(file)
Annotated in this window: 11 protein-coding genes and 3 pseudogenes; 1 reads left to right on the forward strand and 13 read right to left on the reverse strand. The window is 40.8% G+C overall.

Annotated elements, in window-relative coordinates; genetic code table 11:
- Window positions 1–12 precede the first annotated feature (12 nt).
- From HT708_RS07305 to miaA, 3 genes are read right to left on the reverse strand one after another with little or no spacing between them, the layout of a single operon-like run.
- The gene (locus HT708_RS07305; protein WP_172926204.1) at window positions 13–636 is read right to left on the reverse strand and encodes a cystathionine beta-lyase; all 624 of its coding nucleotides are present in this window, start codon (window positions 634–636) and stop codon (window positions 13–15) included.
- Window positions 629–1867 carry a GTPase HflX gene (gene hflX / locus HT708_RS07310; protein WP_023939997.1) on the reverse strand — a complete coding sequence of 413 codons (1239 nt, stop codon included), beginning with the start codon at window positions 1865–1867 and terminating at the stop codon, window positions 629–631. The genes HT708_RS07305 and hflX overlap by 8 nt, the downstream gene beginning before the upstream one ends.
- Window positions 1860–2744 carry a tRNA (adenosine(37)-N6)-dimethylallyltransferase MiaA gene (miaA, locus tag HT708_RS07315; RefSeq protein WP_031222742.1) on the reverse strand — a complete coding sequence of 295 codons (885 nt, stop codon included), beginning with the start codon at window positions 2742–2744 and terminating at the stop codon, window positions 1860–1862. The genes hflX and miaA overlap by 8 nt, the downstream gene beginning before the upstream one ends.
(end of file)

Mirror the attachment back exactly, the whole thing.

Annotated in this window: 11 protein-coding genes and 3 pseudogenes; 1 reads left to right on the forward strand and 13 read right to left on the reverse strand. The window is 40.8% G+C overall.

Annotated elements, in window-relative coordinates; genetic code table 11:
- Window positions 1–12 precede the first annotated feature (12 nt).
- From HT708_RS07305 to miaA, 3 genes are read right to left on the reverse strand one after another with little or no spacing between them, the layout of a single operon-like run.
- The gene (locus HT708_RS07305; protein WP_172926204.1) at window positions 13–636 is read right to left on the reverse strand and encodes a cystathionine beta-lyase; all 624 of its coding nucleotides are present in this window, start codon (window positions 634–636) and stop codon (window positions 13–15) included.
- Window positions 629–1867 carry a GTPase HflX gene (gene hflX / locus HT708_RS07310; protein WP_023939997.1) on the reverse strand — a complete coding sequence of 413 codons (1239 nt, stop codon included), beginning with the start codon at window positions 1865–1867 and terminating at the stop codon, window positions 629–631. The genes HT708_RS07305 and hflX overlap by 8 nt, the downstream gene beginning before the upstream one ends.
- Window positions 1860–2744 carry a tRNA (adenosine(37)-N6)-dimethylallyltransferase MiaA gene (miaA, locus tag HT708_RS07315; RefSeq protein WP_031222742.1) on the reverse strand — a complete coding sequence of 295 codons (885 nt, stop codon included), beginning with the start codon at window positions 2742–2744 and terminating at the stop codon, window positions 1860–1862. The genes hflX and miaA overlap by 8 nt, the downstream gene beginning before the upstream one ends.